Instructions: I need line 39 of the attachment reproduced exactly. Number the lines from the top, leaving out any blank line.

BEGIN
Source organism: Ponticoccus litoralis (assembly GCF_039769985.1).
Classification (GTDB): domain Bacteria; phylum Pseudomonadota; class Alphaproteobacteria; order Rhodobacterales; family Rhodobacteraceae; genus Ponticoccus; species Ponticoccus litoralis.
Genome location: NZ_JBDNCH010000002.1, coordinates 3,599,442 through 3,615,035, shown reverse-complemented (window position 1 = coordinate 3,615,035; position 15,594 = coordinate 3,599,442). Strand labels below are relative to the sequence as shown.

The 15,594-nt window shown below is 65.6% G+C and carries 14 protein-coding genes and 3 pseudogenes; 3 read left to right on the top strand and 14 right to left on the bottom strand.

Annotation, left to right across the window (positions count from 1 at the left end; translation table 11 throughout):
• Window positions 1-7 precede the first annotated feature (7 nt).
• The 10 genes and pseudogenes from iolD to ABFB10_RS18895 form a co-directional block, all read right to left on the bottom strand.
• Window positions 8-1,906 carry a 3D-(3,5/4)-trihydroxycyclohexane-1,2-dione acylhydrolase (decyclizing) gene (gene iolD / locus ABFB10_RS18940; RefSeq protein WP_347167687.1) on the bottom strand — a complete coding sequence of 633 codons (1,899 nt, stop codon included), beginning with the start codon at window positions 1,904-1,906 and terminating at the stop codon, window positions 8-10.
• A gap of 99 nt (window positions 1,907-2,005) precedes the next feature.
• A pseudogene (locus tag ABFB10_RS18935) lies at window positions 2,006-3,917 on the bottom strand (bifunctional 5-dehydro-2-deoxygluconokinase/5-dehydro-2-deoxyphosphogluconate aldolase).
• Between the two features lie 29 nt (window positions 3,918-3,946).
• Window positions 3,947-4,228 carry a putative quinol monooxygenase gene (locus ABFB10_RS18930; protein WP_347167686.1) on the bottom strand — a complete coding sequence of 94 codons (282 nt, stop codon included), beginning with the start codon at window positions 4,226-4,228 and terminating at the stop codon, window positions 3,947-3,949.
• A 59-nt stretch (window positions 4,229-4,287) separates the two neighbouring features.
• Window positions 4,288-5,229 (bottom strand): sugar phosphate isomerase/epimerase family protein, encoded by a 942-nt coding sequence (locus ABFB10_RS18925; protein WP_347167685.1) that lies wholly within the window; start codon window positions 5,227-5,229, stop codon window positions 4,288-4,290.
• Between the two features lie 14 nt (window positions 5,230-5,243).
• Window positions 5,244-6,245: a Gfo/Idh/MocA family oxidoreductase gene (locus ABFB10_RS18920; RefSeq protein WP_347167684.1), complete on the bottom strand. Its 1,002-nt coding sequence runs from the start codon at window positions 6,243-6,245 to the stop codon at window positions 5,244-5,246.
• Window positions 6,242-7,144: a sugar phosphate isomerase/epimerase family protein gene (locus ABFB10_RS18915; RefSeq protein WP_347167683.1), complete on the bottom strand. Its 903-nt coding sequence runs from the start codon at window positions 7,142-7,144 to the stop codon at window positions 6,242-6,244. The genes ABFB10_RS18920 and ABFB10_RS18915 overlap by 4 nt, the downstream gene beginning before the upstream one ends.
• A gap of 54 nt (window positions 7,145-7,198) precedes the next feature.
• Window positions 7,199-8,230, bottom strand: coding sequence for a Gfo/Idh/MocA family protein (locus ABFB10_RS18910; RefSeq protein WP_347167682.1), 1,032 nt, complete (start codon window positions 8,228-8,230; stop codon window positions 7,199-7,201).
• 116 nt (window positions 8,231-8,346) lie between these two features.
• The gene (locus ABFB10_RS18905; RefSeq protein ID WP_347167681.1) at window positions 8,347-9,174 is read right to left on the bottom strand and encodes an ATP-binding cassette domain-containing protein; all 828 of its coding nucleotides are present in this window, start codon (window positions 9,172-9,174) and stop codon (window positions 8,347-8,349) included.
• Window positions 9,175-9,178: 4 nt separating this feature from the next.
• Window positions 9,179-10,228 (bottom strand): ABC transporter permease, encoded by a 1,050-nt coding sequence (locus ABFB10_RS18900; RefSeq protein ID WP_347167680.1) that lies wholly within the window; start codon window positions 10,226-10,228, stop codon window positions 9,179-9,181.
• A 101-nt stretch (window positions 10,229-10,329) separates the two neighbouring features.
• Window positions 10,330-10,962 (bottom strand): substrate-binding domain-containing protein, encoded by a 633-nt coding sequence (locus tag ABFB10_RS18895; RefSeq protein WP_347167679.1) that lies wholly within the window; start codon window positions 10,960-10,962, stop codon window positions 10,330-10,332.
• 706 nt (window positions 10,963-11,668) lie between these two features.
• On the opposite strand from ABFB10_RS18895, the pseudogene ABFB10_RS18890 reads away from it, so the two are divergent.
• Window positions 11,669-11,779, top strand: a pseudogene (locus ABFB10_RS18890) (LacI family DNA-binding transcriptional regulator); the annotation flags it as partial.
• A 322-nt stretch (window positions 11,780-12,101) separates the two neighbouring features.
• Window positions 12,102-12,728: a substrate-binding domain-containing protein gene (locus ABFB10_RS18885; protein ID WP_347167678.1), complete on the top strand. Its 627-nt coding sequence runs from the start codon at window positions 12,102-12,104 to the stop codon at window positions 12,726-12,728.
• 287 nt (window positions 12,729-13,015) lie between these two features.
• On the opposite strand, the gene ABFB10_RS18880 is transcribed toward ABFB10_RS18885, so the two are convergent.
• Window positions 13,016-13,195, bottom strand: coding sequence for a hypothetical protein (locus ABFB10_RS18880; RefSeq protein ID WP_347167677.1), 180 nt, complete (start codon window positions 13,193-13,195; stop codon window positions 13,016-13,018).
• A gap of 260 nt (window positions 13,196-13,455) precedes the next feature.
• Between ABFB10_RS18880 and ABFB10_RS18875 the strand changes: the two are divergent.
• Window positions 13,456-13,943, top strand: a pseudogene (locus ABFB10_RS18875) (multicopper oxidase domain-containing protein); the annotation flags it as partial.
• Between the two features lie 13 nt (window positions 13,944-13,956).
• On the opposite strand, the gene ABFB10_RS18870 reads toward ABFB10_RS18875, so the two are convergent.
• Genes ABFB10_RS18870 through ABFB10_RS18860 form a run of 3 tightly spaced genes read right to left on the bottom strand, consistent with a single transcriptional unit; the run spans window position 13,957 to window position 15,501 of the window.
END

• Genes ABFB10_RS18870 through ABFB10_RS18860 form a run of 3 tightly spaced genes read right to left on the bottom strand, consistent with a single transcriptional unit; the run spans window position 13,957 to window position 15,501 of the window.